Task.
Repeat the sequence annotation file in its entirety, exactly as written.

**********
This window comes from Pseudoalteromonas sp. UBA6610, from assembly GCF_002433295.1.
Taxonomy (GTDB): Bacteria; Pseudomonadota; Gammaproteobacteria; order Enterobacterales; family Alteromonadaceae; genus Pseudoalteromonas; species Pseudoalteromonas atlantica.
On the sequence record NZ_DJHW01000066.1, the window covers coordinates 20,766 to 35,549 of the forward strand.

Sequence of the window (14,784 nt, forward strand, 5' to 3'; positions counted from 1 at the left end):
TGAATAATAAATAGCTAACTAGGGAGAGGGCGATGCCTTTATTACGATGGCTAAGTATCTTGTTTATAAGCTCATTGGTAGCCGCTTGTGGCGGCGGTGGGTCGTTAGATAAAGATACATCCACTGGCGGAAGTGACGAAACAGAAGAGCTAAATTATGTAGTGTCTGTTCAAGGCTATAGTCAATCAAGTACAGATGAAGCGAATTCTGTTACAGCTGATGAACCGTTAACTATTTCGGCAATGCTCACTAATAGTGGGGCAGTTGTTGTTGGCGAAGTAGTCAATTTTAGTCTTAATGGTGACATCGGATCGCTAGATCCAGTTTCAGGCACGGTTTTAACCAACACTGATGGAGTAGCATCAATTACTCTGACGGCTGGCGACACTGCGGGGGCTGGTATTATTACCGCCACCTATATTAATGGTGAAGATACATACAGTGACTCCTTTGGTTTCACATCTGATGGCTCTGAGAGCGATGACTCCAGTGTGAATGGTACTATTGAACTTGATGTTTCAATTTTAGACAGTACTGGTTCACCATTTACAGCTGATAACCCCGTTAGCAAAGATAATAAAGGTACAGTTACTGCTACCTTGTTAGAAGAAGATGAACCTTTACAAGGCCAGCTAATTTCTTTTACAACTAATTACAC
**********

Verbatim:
This window comes from Pseudoalteromonas sp. UBA6610, from assembly GCF_002433295.1.
Taxonomy (GTDB): Bacteria; Pseudomonadota; Gammaproteobacteria; order Enterobacterales; family Alteromonadaceae; genus Pseudoalteromonas; species Pseudoalteromonas atlantica.
On the sequence record NZ_DJHW01000066.1, the window covers coordinates 20,766 to 35,549 of the forward strand.

Sequence of the window (14,784 nt, forward strand, 5' to 3'; positions counted from 1 at the left end):
TGAATAATAAATAGCTAACTAGGGAGAGGGCGATGCCTTTATTACGATGGCTAAGTATCTTGTTTATAAGCTCATTGGTAGCCGCTTGTGGCGGCGGTGGGTCGTTAGATAAAGATACATCCACTGGCGGAAGTGACGAAACAGAAGAGCTAAATTATGTAGTGTCTGTTCAAGGCTATAGTCAATCAAGTACAGATGAAGCGAATTCTGTTACAGCTGATGAACCGTTAACTATTTCGGCAATGCTCACTAATAGTGGGGCAGTTGTTGTTGGCGAAGTAGTCAATTTTAGTCTTAATGGTGACATCGGATCGCTAGATCCAGTTTCAGGCACGGTTTTAACCAACACTGATGGAGTAGCATCAATTACTCTGACGGCTGGCGACACTGCGGGGGCTGGTATTATTACCGCCACCTATATTAATGGTGAAGATACATACAGTGACTCCTTTGGTTTCACATCTGATGGCTCTGAGAGCGATGACTCCAGTGTGAATGGTACTATTGAACTTGATGTTTCAATTTTAGACAGTACTGGTTCACCATTTACAGCTGATAACCCCGTTAGCAAAGATAATAAAGGTACAGTTACTGCTACCTTGTTAGAAGAAGATGAACCTTTACAAGGCCAGCTAATTTCTTTTACAACTAATTACAC